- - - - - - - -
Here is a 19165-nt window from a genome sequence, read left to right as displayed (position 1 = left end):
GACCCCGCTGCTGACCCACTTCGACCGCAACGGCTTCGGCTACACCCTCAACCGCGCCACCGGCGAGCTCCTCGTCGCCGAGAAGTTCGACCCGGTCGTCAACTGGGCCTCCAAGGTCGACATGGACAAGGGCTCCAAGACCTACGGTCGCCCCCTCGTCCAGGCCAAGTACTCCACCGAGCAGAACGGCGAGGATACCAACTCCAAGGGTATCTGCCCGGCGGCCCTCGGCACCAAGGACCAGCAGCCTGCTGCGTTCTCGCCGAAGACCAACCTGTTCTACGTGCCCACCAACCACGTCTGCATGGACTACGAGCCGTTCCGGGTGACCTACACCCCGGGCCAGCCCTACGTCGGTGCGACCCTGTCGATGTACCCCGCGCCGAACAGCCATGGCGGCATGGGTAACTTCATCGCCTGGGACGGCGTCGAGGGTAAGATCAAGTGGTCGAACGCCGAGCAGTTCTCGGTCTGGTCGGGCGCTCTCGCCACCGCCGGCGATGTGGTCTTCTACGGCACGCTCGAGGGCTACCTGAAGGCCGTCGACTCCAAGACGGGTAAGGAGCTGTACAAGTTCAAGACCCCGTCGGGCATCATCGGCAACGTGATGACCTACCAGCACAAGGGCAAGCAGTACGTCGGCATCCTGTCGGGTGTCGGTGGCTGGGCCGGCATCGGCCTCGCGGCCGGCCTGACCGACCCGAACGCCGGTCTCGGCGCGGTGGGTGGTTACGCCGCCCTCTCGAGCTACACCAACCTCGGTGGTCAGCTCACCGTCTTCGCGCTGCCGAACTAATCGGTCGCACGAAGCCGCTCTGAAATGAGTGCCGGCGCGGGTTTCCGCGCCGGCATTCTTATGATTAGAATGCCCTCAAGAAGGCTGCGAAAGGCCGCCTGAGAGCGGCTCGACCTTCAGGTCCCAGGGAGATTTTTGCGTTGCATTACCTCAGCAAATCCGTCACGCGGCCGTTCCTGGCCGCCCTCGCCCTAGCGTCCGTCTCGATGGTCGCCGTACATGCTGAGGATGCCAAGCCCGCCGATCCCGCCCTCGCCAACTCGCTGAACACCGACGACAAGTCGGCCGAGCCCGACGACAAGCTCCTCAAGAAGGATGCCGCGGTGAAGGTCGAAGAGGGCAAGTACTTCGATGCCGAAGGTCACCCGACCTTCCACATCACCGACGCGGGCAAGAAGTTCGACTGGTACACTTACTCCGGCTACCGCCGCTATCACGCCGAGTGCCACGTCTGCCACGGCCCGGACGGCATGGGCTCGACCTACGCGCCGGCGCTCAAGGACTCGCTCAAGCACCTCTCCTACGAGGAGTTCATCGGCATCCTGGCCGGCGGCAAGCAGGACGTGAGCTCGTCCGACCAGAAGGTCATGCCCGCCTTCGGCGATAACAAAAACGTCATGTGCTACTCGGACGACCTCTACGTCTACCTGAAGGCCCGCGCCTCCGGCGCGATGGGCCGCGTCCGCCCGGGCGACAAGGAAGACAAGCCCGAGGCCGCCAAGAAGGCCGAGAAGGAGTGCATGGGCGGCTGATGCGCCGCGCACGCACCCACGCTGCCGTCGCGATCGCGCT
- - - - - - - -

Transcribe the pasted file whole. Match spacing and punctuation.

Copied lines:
Here is a 19165-nt window from a genome sequence, read left to right as displayed (position 1 = left end):
GACCCCGCTGCTGACCCACTTCGACCGCAACGGCTTCGGCTACACCCTCAACCGCGCCACCGGCGAGCTCCTCGTCGCCGAGAAGTTCGACCCGGTCGTCAACTGGGCCTCCAAGGTCGACATGGACAAGGGCTCCAAGACCTACGGTCGCCCCCTCGTCCAGGCCAAGTACTCCACCGAGCAGAACGGCGAGGATACCAACTCCAAGGGTATCTGCCCGGCGGCCCTCGGCACCAAGGACCAGCAGCCTGCTGCGTTCTCGCCGAAGACCAACCTGTTCTACGTGCCCACCAACCACGTCTGCATGGACTACGAGCCGTTCCGGGTGACCTACACCCCGGGCCAGCCCTACGTCGGTGCGACCCTGTCGATGTACCCCGCGCCGAACAGCCATGGCGGCATGGGTAACTTCATCGCCTGGGACGGCGTCGAGGGTAAGATCAAGTGGTCGAACGCCGAGCAGTTCTCGGTCTGGTCGGGCGCTCTCGCCACCGCCGGCGATGTGGTCTTCTACGGCACGCTCGAGGGCTACCTGAAGGCCGTCGACTCCAAGACGGGTAAGGAGCTGTACAAGTTCAAGACCCCGTCGGGCATCATCGGCAACGTGATGACCTACCAGCACAAGGGCAAGCAGTACGTCGGCATCCTGTCGGGTGTCGGTGGCTGGGCCGGCATCGGCCTCGCGGCCGGCCTGACCGACCCGAACGCCGGTCTCGGCGCGGTGGGTGGTTACGCCGCCCTCTCGAGCTACACCAACCTCGGTGGTCAGCTCACCGTCTTCGCGCTGCCGAACTAATCGGTCGCACGAAGCCGCTCTGAAATGAGTGCCGGCGCGGGTTTCCGCGCCGGCATTCTTATGATTAGAATGCCCTCAAGAAGGCTGCGAAAGGCCGCCTGAGAGCGGCTCGACCTTCAGGTCCCAGGGAGATTTTTGCGTTGCATTACCTCAGCAAATCCGTCACGCGGCCGTTCCTGGCCGCCCTCGCCCTAGCGTCCGTCTCGATGGTCGCCGTACATGCTGAGGATGCCAAGCCCGCCGATCCCGCCCTCGCCAACTCGCTGAACACCGACGACAAGTCGGCCGAGCCCGACGACAAGCTCCTCAAGAAGGATGCCGCGGTGAAGGTCGAAGAGGGCAAGTACTTCGATGCCGAAGGTCACCCGACCTTCCACATCACCGACGCGGGCAAGAAGTTCGACTGGTACACTTACTCCGGCTACCGCCGCTATCACGCCGAGTGCCACGTCTGCCACGGCCCGGACGGCATGGGCTCGACCTACGCGCCGGCGCTCAAGGACTCGCTCAAGCACCTCTCCTACGAGGAGTTCATCGGCATCCTGGCCGGCGGCAAGCAGGACGTGAGCTCGTCCGACCAGAAGGTCATGCCCGCCTTCGGCGATAACAAAAACGTCATGTGCTACTCGGACGACCTCTACGTCTACCTGAAGGCCCGCGCCTCCGGCGCGATGGGCCGCGTCCGCCCGGGCGACAAGGAAGACAAGCCCGAGGCCGCCAAGAAGGCCGAGAAGGAGTGCATGGGCGGCTGATGCGCCGCGCACGCACCCACGCTGCCGTCGCGATCGCGCT